TH:  I think you’ve been looking in the wrong places:  and on Twitter I’m @TendaiHuchu.

RHP: What, if anything, do you miss about living in Zimbabwe?
TH: The strong sense of community, that each individual is tied to the next and this bond is important. I suppose that and the sunshine!
RHP: Further to my previous question. Sometimes I sit back and think about the stories that are missing. Being African American, I wonder when stories will start to emerge about being the child, grandchild, or great-grandchild of a participant in The Great Migration. What was it like being sent South for the summers? What was it like being hundreds or thousands of miles away from the rest of the family? So many questions come to mind. What does that look like from your experience? What stories, and essentially history in the making, do you think are missing?
TH: If I think exclusively of the Zimbabwean experience, then I have to recognize that we have only been a literate society for the last 140 or so years; that’s nothing in historical terms. A lot has been said about the colonial and post-colonial periods, but I reckon the pre-colonial period is much more interesting, especially when you think of the great trading empires, Munhumutapa, Great Zimbabwe, or even the Rozvi much further back. Piecing out what life was like for these folks would be very rewarding.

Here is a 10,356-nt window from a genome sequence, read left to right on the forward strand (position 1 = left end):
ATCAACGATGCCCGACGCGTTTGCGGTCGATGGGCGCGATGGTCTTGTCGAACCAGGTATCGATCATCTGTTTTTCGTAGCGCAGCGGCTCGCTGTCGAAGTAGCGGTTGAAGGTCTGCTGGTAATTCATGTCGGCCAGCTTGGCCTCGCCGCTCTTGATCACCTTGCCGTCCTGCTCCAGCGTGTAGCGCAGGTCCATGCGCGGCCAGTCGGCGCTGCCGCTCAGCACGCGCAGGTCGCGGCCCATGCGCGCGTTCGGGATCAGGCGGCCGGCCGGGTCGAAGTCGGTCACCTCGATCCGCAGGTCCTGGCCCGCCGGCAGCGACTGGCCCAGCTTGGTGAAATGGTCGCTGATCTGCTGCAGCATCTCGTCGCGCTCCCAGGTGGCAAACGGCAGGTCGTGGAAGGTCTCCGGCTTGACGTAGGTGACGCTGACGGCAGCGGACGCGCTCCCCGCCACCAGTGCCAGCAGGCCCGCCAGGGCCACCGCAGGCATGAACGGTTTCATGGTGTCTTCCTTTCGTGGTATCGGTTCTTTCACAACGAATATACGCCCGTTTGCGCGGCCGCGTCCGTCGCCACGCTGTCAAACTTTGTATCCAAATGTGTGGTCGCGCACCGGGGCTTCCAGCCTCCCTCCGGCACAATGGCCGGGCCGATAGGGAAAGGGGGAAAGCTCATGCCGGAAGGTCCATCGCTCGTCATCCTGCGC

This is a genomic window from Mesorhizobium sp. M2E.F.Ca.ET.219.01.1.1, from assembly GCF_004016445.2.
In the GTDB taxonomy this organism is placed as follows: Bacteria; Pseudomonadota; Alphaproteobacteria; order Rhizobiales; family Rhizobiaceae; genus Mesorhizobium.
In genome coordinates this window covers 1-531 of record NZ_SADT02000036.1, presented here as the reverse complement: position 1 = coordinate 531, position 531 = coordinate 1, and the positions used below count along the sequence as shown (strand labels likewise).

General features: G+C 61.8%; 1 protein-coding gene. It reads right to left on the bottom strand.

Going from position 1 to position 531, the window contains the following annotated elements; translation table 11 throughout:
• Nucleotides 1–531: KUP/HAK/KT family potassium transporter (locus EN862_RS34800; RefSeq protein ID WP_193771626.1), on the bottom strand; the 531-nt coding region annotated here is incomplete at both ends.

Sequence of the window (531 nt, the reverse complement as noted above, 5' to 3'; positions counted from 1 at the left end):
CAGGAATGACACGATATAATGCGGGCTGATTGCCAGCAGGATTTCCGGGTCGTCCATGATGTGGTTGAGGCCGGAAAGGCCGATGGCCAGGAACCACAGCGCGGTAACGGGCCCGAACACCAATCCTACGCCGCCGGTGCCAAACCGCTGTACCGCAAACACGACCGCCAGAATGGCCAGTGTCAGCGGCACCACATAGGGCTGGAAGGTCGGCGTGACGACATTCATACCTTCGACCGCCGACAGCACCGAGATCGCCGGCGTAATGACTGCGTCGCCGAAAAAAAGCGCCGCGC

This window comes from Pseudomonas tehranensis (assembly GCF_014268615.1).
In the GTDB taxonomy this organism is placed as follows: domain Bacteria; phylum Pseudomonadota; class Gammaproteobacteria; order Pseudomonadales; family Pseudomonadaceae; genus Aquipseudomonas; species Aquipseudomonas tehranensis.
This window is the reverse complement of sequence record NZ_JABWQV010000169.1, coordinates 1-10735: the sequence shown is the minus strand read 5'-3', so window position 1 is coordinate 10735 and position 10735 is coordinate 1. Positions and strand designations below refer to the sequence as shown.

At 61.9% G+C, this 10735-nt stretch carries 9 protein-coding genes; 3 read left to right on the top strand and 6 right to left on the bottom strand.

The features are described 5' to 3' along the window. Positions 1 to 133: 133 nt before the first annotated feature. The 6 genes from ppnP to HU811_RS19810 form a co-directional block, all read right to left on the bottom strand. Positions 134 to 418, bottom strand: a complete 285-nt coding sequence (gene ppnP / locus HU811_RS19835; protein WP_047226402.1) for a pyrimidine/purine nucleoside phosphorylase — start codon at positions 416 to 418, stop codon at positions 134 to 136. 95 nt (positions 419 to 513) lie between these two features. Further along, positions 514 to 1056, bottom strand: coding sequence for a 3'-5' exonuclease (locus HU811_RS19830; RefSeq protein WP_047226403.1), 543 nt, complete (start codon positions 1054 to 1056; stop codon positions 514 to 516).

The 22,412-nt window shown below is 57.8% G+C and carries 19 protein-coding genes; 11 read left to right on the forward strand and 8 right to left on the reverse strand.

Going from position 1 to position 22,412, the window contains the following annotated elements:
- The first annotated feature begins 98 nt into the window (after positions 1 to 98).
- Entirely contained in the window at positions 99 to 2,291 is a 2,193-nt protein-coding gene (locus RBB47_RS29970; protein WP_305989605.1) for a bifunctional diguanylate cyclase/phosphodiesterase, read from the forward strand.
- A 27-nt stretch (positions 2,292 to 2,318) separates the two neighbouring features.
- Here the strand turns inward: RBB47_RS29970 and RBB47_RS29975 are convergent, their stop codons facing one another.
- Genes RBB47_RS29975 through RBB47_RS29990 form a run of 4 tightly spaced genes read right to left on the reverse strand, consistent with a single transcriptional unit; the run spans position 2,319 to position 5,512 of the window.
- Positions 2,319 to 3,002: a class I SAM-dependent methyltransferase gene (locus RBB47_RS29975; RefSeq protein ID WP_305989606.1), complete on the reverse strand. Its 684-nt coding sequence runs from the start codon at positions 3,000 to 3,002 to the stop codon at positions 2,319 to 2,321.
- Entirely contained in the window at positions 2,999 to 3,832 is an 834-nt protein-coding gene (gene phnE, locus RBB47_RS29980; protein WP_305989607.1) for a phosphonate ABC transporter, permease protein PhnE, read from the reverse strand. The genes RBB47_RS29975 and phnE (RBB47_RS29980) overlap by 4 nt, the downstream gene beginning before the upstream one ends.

RHP: We all know the big names in literature, old and new. Well... we do here at Reading Has Purpose! But I love reading books by authors that fly under the radar as well. You’ll even find reviews here for books that are out of print. Are there any books or authors that you think people are missing out on?
TH: For anyone who wants to read something new outside the mainstream, I recommend visiting The African Books Collective. They have an awesome collection of both fiction and non-fiction by 150 independent publishers across the continent.

RHP: Anything else you like for us to know about you or The Maestro, The Magistrate, & The Mathematician here at Reading Has Purpose?
TH: Nah, but I think I’ll reproduce the [book's] blurb for you:

“Three very different men struggle with thoughts of belonging, loss, identity and love as they attempt to find a place for themselves in Britain. The Magistrate tries to create new memories and roots, fusing a wandering exploration of Edinburgh with music. The Maestro, a depressed, quixotic character, sinks out of the real world into the fantastic world of literature. The Mathematician, full of youth, follows a carefree, hedonistic lifestyle, until their three universes collide. 

In this carefully crafted, multi-layered novel, Tendai Huchu, with his inimitable humour, reveals much about the Zimbabwe story as he draws the reader deep into the lives of the three main characters.”

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The Maestro, The Magistrate and The Mathematician on Amazon
The Hairdresser of Harare on Amazon

Tuesday, March 3, 2015